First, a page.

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Capturing my first bees

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  • John Missing
    My planned program for capturing the bees out of my sister s oak tree is well underway. Of course there were several unforeseen developments. First of all the
    Message 1 of 1 , May 10, 2009
      My planned program for capturing the bees out of my sister's oak tree is
      well underway. Of course there were several unforeseen developments.
      First of all the hollow was a lot lower in the branch of the trunk than
      I had expected which resulted in running out of enough light to work
      before enough was cut to find that hollow. I didn't get there until the
      next day. On another list there has been a discussion of using or not
      using smoke. With this colony of bees, I have found only a couple of
      times that smoke made a difference, once being when my helper, working
      without a veil, had them attacking his hair and getting into it probably
      because there had been fragrance in his shampoo. Another time was when I
      needed to close a hole and there wasn't room to move them with my brush.
      The only other occasions were when I really upset them and needed to
      keep them from following me all the way back to my sister's house.
      This has been quite an experience that I am actually enjoying more than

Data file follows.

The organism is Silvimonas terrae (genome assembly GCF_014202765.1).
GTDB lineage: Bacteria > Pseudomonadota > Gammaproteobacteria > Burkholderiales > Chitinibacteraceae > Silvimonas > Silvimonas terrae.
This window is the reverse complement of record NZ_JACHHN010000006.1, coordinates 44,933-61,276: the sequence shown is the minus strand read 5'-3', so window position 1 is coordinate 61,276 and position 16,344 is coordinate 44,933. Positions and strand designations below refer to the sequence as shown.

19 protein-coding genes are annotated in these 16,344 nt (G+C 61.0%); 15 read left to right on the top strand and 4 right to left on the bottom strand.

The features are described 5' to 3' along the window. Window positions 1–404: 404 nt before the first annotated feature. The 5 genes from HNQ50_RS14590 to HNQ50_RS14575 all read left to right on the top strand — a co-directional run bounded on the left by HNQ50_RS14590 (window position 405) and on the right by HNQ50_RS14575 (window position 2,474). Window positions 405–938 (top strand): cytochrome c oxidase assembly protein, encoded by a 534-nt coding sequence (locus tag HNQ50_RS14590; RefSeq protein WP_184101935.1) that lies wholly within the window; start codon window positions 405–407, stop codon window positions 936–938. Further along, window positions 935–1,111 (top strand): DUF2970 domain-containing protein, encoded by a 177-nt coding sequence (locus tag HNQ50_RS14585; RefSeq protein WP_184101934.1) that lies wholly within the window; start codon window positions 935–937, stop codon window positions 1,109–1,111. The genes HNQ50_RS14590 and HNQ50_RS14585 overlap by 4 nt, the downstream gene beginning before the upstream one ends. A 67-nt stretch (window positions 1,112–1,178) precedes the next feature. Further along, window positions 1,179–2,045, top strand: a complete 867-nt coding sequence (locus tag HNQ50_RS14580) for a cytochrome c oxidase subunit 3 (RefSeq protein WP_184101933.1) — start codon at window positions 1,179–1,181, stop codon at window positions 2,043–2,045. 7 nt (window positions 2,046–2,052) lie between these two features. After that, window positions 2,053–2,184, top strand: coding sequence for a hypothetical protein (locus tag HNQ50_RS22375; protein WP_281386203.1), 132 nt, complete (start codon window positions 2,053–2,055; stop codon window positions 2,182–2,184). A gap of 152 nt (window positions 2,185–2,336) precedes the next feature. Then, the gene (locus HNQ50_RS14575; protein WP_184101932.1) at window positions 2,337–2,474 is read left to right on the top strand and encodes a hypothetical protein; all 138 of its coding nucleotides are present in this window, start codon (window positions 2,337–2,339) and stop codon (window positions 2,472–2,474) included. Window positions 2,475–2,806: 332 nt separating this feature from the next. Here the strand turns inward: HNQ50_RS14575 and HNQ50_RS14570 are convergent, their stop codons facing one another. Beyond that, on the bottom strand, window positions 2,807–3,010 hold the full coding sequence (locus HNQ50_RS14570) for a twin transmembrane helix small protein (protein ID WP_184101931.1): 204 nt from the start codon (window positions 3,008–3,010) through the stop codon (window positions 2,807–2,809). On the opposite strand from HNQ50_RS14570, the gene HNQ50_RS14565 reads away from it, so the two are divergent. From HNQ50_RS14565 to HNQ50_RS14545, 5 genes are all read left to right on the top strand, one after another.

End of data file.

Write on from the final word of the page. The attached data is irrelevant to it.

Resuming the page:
I could have guessed, although I have to say I regret that some bees
      have died. I am absolutely certain that these are not African hybrid
      bees, because they are amazingly docile. I have done most of my work
      without even a veil. However, after I did something really dumb, I
      started evaluating how annoyed the bees are likely to be when I do the
      next thing I need to do. Since my plan requires that I create the
      condition that the only way into and out of the tree is through my box,
      I covered their entrance with screening. However, the fit was not
      perfect and the bees found ways to get past the screening and started
      accumulating on the outside of it. I then had to remove the screening to
      stuff their hole in the tree with rags. I should have thought about the
      fact that pulling the screening off the tree would throw a hundred or
      more bees directly at me. I should have put on at least my veil and long
      sleeves. This was the only time that I got more than a single sting here
      and there, but it was my own fault.
      I have been amazed at these bees' ingenuity and persistence in finding a
      way to keep entering and leaving from the same area of the tree.
      Unfortunately a rotten tree has multiple holes although the bees had
      only been using one of them. I hope that I have closed the last of these
      today, because I began seeing them enter and leave by my box.
      In any case they have been in the box checking it out.

      --
      Namaste,
      John (Konchok Jangchup Dorje ) Missing
      (sacred.circle@... OR bishopjohnc@...)
      (http://www.myspace.com/rev_john_columba)
      Don't just do something, sit!
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